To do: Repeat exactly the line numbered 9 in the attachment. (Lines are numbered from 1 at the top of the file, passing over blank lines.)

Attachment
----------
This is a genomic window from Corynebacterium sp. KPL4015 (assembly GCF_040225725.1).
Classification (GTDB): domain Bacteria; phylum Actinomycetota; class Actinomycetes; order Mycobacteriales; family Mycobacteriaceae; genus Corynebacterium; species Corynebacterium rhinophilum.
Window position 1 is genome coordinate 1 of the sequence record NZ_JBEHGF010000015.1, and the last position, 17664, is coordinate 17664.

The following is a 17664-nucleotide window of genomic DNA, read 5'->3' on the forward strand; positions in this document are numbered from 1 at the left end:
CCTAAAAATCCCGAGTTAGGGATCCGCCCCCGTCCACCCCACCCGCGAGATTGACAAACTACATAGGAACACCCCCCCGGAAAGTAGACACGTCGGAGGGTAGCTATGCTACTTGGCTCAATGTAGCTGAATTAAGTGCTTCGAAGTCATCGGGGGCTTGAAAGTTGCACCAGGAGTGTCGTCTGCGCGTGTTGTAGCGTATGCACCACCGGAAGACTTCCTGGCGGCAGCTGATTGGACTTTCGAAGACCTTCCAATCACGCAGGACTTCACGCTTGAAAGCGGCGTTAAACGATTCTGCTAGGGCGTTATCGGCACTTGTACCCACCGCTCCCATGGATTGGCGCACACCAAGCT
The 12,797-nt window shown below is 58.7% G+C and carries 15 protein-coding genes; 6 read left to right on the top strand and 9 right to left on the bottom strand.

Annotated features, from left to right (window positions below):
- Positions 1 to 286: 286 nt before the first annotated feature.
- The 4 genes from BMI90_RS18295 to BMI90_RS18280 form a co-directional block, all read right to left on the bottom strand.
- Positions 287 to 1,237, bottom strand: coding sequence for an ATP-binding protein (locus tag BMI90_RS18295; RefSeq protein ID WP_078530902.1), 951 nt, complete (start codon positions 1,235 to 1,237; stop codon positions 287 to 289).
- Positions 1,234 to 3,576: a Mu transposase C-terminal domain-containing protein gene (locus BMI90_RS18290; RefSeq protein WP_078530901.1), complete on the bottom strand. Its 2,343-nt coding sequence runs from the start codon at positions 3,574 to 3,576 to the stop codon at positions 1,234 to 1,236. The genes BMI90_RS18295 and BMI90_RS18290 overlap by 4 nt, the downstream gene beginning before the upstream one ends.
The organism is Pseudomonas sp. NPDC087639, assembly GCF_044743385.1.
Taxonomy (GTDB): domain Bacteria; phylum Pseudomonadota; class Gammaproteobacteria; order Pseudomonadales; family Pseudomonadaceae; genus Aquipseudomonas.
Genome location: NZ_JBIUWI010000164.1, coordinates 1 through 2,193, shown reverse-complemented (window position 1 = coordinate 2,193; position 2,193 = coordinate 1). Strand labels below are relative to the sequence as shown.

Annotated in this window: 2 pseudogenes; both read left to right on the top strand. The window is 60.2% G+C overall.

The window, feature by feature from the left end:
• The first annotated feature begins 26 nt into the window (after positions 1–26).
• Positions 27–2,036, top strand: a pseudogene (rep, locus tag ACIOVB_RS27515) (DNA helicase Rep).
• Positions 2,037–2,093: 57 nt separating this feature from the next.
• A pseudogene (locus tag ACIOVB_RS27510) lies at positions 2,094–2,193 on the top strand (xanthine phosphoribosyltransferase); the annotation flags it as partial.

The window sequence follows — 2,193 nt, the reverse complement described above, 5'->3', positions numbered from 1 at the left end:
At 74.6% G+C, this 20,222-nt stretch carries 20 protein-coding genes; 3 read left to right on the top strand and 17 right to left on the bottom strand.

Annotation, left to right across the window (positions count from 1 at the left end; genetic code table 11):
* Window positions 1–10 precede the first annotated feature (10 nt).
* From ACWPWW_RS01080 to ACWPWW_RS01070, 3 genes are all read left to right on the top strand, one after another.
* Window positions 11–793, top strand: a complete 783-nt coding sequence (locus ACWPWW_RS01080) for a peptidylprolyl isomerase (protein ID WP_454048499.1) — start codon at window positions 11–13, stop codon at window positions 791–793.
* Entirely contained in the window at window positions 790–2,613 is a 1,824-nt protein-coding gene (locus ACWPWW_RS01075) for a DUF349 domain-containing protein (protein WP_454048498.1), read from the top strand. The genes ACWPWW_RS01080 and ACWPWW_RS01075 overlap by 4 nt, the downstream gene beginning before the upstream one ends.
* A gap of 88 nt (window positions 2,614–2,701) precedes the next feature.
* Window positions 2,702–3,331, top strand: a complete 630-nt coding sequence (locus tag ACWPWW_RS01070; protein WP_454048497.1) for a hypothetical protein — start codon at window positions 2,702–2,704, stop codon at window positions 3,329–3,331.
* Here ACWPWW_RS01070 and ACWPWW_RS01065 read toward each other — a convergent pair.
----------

- The 4 genes from BMI90_RS18295 to BMI90_RS18280 form a co-directional block, all read right to left on the bottom strand.